Recording/Engineering/Editing & Programming
Though my professional focus is very much on orchestration, I have also spent a lot of time in the studio, whether recording and editing multi-track audio, or programming complex midi. My software of choice is Logic Pro, which I have now been using for over 12 years, though I have also worked in Pro Tools and Cubase/Nuendo. As part of my masters degree I also gained experience in multi-channel mixing for formats including 5.1/7.1 and 8 channel surround sound. Alongside my own studio based compositional work, I have also produced demos for pop/folk bands, portfolio recordings for Classical ensembles, live recordings for musicians at gigs, and recorded and mixed an album for Jazz group D.A.T.A. In 2013 I worked closely with composer-producer John Harle to programme and edit his Logic Pro sessions for the album "Tyburn Tree" in preparation for the final mixing and mastering, with the final product released on Sospiro Noir label in February 2014.
In addition to my scoring suite, I also maintain a small facility for live recordings in my own studio, with the ability to comfortably record up to four musicians in one space (with a beautiful hand made Yamaha YUS upright piano) with full stereo foldback for each player and individual monitor mixes. By no means a serious commercial facility, but great for a quick demo, overlaying the odd live instrument, or for group improvisation.
Field Recording & Audio Documentary
I have a keen side interest in field recording, and often keep my trusty Zoom H4N recorder at my side to capture sounds when I’m on the go, whether simply recording a soundscape or environmental noise, or sampling a particular sound for manipulation in the studio to use in a piece. I have also assisted sound recordist and sound designer Martin Kingston on audio recording field trips, where amongst other things I have helped to record coastal soundscapes in North Wales, and the sounds of the Greenwich foot tunnel and riverside, using his Sankem microphones and Marrantz recorder.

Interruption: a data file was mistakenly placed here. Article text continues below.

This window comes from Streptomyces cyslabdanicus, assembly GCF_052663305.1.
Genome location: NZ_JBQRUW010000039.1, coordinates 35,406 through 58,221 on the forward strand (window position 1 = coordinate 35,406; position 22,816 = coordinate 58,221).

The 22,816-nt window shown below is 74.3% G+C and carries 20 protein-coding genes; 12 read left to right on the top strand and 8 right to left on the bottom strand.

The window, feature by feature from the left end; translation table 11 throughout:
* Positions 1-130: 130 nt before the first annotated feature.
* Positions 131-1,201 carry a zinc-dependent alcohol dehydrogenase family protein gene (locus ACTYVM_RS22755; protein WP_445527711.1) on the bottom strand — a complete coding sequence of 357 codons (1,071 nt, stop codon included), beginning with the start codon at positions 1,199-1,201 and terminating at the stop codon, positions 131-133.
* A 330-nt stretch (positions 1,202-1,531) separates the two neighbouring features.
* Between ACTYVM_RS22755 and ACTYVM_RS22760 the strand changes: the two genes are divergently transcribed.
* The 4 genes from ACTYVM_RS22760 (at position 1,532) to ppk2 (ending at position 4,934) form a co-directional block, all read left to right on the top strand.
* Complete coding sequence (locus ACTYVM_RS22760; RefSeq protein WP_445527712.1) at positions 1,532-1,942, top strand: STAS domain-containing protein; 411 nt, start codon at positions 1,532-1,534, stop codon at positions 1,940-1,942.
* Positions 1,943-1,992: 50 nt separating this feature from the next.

In 2011 I integrated my interest in field recording with composition and produced an audio documentary titled “Loud music and the listener”, which used a combination of interviews, recordings from live music events and environmental sounds to explore our relationship with loud music looking at how we value loud music as an experience, but must try to balance this against its potential effects. The piece is presented in the style of contrapuntal radio and can be heard below.
Interactive Music & Electronics
I have completed an advanced course in MaxMSP programming, a piece of software which is effectively the digital equivalent of being given a pile of transistors, processors, quartz movements, bits of wire and so on and using those to build pretty much whatever you can imagine – a synthesizer, an effects pedal, a whole new instrument or way of interacting with music. My most ambitious project involved creating what was effectively a light controlled instrument, where I fitted a blacked out room with a variety of light sensors (using an Arduino board) and gave anyone entering the room a torch to use. The way people in the room used their torches within that space allowed them to interact with the music that was being generated (the room also contained a surround sound system), and would change depending on light direction, intensity, speed of movement, colour, and so on. Of course I have also made a few more simple things, and MaxMSP is great if you want to create your own unique effects processor or something similar!
Sound Design and Studio Composition
I also have an interest in sound design and studio based composition, using studio technologies to create and manipulate sounds to create something new. In films, a classic example of this is deciding what sort of weird electronic sound that space ship is going to make when it lands, but sound design can encompass many things, for instance, creating a naturalistic yet completely immersive environmental soundtrack that adds another layer to a films narrative. You can also, of course, just treat sounds as if they are musical notes and create pieces with them. The piece below, "Dark Water" was created entirely from recordings of water!
All audio copyright Peter Riley except where noted otherwise.